GROUPS EXPEL TEXAS PSYCHIATRIST
      KNOWN FOR MURDER CASES

Witness nicknamed 'Dr. Death' says license won't be affected by allegations

by Laura Bell, Public Health Writer, Dallas Morning News  July 26, 1995

Dr. James Grigson--the Dallas psychiatrist nicknamed "Dr. Death"
because he often testifies in capital murder cases-- has been
expelled from the American Psychiatric Association and the Texas
Society of Psychiatric Physicians for alleged ethics violations.

A statement issued last week by the psychiatric association says
that Dr. Grigson violated the organization's ethics code by
"arriving at a psychiatric diagnosis without first having
examined the individuals in question, and for indicating, while
testifying in court as an expert witness, that he could predict
with 100 per cent certainty that the individuals would engage in
future violent acts".

Dr. Grigson said the decision will not affect his license to
practice, although he expects his expulsion to be brought up in
court to cast doubt on his credibility. He noted that he has been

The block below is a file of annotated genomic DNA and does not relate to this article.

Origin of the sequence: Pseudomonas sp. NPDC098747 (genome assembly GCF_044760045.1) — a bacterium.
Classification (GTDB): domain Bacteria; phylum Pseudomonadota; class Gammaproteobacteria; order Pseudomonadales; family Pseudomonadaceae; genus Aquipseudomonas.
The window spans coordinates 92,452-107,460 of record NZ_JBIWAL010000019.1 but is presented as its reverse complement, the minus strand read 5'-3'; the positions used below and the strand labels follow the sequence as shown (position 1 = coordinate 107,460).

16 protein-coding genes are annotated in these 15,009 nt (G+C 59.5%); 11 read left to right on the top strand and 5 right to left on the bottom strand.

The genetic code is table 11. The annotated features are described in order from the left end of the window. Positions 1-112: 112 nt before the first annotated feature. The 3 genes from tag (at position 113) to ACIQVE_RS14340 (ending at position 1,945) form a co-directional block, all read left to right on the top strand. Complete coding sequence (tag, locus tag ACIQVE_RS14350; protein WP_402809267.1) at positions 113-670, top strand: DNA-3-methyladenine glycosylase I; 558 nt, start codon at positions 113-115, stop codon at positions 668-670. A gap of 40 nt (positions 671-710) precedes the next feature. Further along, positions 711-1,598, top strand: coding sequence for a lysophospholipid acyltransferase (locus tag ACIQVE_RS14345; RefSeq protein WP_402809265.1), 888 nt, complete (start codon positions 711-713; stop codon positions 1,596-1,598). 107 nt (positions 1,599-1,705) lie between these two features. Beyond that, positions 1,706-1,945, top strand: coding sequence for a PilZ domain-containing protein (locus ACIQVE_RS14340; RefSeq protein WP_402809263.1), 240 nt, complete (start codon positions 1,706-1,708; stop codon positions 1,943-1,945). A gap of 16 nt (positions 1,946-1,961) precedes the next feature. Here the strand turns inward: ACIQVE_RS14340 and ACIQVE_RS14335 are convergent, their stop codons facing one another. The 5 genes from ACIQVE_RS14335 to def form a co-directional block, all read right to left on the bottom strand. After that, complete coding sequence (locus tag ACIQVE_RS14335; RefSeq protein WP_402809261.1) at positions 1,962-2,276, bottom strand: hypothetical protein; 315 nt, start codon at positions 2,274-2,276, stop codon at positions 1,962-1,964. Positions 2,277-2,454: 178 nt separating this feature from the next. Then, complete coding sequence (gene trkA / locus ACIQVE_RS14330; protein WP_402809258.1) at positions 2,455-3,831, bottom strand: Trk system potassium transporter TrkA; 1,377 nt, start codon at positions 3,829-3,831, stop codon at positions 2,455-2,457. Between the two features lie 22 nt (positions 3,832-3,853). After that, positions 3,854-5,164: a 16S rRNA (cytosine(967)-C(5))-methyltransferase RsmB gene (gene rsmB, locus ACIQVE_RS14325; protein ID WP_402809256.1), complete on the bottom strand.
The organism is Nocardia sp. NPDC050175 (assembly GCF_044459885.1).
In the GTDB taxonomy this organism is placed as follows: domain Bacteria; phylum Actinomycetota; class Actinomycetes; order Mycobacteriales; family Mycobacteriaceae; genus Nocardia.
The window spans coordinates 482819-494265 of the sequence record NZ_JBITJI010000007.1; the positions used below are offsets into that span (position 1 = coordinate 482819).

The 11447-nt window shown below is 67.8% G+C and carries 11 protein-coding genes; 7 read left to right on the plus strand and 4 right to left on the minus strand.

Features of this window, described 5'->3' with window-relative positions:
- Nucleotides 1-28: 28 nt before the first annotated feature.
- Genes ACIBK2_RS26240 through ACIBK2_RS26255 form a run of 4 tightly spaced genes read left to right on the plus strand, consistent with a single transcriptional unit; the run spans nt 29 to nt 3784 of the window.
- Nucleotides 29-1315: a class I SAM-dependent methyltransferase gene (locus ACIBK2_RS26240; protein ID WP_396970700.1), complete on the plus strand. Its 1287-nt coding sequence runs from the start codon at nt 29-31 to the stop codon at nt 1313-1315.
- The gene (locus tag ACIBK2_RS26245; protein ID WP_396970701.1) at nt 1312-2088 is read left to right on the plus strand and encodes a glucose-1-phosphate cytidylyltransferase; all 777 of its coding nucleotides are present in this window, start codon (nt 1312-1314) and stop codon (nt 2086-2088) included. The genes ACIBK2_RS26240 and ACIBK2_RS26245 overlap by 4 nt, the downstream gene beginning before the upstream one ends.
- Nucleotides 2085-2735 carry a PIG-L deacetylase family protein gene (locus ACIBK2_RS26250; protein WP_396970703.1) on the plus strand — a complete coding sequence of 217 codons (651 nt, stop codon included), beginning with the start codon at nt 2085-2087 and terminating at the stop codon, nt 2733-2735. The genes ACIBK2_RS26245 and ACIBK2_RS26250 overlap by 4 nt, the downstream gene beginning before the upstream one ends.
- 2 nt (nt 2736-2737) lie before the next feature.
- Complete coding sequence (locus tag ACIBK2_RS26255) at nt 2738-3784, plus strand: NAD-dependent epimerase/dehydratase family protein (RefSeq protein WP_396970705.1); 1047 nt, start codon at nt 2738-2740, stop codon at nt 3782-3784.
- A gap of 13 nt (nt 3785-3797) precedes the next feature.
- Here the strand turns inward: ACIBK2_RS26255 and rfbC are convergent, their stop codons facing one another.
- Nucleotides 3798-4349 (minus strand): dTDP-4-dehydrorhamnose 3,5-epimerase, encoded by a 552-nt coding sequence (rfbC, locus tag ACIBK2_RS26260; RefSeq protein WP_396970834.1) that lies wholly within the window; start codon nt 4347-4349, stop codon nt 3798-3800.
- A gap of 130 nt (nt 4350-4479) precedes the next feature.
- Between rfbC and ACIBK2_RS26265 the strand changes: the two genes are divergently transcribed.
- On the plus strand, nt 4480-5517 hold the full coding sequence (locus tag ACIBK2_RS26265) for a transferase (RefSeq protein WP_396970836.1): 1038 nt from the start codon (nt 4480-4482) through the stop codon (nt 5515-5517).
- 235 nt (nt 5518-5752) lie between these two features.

reprimanded by the association twice in the past and that he
still testifies in court."I've never been kicked out of
anything," he said. "For them to say I'm unethical...it's really
an insult".

Dr. Grigson said that the association was motivated by the fact
that he has, during his 30-year career, usually testified for the
prosecution. Dr. Grigson has been certified as an expert witness
in about 150 capital murder trials, according to a lawsuit he
filed last year against the association.

"There has been--there still is--a group that's opposed to the
death penalty," Dr. Grigson said. "They're not only trying to
stop me from testifying, they're trying to stop psychiatrists
from all over the state from testifying". Dr. Grigson tried
unsuccessfully to stop his expulsion last year by suing the
association. Now, he says he won't appeal the decision. "After
it's happened, I can't change it", he said.

Gus Cervini, a spokesman for the American Psychiatric
Association, would not discuss any details of Dr. Grigson's case.
Instead, Mr. Cervini referred inquiries to Dr. Jonas Rappeport of
Baltimore, medical director of the American Academy of Psychiatry
and the Law. "He just oversteps the bounds of his professional
competence", said Dr. Rappeport, who was not involved in the
decision to expel Dr. Grigson. In particular, Dr. Rappeport said
that no psychiatrist can predict with 100 per cent certainty
whether someone will be dangerous to society.

Dr. Rappeport also said that Dr. Grigson repeatedly answered
questions in court based on hypothetical situations that did not
provide enough information to form a sound professional opinion.
 

  


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